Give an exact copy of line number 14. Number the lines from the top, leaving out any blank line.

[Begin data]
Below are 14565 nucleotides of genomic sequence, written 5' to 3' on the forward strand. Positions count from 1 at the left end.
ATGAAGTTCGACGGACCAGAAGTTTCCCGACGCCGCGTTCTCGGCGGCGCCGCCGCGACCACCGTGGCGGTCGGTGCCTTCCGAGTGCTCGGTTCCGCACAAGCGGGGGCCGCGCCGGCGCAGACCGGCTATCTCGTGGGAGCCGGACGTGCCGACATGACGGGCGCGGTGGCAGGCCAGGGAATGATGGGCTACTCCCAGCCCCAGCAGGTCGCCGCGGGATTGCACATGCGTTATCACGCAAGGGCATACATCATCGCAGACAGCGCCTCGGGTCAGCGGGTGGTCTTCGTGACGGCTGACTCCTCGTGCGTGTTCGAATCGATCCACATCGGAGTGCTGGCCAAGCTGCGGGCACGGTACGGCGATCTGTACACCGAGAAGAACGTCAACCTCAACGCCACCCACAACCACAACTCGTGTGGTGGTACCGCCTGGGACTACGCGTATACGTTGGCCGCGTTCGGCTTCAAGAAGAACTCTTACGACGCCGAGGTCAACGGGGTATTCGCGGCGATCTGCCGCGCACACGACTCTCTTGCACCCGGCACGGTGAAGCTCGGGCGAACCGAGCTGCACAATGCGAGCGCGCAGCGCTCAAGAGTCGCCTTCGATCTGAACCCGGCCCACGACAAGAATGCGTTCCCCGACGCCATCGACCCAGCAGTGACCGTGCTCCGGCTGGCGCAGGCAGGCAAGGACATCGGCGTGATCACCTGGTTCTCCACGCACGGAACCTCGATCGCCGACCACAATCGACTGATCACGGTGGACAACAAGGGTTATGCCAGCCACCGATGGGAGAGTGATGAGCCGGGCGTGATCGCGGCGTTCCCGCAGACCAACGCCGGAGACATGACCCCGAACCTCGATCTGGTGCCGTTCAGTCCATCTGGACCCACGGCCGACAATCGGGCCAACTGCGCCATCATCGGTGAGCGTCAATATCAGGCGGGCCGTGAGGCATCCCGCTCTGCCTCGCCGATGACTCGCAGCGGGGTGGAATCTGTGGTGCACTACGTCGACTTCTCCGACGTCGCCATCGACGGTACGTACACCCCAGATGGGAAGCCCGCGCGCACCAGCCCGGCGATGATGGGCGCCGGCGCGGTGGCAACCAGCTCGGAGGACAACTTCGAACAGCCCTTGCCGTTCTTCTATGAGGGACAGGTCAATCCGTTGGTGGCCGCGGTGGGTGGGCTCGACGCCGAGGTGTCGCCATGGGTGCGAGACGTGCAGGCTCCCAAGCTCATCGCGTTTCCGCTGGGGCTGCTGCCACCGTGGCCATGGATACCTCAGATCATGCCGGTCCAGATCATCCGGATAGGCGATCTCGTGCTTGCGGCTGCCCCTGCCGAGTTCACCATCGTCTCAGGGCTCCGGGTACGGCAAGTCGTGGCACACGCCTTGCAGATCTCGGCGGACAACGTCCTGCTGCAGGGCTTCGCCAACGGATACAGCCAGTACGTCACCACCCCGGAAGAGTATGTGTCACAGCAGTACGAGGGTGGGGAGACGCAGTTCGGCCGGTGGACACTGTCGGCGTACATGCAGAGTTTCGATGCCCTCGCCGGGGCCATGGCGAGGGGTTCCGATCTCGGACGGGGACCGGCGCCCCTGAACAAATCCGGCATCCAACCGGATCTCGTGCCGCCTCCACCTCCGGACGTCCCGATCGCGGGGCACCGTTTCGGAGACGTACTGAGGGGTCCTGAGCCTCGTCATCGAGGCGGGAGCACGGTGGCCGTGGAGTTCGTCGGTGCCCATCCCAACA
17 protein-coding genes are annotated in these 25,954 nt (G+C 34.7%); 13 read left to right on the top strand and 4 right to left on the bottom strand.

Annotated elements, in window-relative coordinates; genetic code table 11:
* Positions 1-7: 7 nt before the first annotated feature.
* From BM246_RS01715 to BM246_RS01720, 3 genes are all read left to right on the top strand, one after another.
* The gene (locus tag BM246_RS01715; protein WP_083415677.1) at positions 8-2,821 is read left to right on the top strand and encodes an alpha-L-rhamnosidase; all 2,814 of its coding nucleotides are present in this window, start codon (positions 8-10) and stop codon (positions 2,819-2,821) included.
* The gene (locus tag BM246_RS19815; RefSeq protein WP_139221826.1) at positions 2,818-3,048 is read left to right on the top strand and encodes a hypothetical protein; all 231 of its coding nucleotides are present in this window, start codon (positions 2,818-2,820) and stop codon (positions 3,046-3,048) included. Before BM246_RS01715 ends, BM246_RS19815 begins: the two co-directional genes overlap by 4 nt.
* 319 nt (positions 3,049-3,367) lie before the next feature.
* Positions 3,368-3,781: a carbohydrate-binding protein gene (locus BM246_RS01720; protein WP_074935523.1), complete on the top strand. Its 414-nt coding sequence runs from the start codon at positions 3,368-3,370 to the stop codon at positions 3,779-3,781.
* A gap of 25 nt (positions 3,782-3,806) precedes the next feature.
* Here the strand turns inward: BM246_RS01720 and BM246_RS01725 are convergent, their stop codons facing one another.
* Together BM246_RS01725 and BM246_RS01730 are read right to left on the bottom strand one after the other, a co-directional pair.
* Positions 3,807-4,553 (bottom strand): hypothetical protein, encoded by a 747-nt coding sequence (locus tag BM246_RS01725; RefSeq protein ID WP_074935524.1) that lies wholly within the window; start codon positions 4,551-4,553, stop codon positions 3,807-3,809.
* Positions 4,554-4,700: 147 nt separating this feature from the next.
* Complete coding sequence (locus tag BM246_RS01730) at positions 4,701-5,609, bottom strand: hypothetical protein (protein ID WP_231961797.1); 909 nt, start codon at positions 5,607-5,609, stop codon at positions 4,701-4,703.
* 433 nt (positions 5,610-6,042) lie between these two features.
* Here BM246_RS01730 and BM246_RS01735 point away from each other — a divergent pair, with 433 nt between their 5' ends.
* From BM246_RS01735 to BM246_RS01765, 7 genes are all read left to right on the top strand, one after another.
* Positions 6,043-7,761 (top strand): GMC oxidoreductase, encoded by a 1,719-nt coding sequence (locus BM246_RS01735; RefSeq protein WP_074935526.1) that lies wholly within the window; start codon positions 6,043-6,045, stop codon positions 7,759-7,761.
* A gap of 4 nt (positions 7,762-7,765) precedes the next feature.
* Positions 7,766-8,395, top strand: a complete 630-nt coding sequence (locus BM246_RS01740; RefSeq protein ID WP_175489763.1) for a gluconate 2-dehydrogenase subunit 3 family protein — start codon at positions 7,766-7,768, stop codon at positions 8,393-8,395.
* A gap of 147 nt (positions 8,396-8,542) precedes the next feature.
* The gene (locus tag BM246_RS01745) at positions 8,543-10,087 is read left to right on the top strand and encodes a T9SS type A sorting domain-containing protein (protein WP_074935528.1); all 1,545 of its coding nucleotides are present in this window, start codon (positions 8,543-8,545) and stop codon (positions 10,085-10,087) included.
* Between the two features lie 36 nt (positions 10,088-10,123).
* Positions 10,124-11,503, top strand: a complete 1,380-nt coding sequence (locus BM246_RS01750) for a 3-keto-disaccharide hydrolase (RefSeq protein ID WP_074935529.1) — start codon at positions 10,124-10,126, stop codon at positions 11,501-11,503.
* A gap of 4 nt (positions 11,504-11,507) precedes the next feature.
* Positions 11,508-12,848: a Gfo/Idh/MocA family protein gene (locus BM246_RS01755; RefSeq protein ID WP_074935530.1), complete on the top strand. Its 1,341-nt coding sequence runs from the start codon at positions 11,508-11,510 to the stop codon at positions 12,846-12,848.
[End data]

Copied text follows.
* Positions 3,807-4,553 (bottom strand): hypothetical protein, encoded by a 747-nt coding sequence (locus tag BM246_RS01725; RefSeq protein ID WP_074935524.1) that lies wholly within the window; start codon positions 4,551-4,553, stop codon positions 3,807-3,809.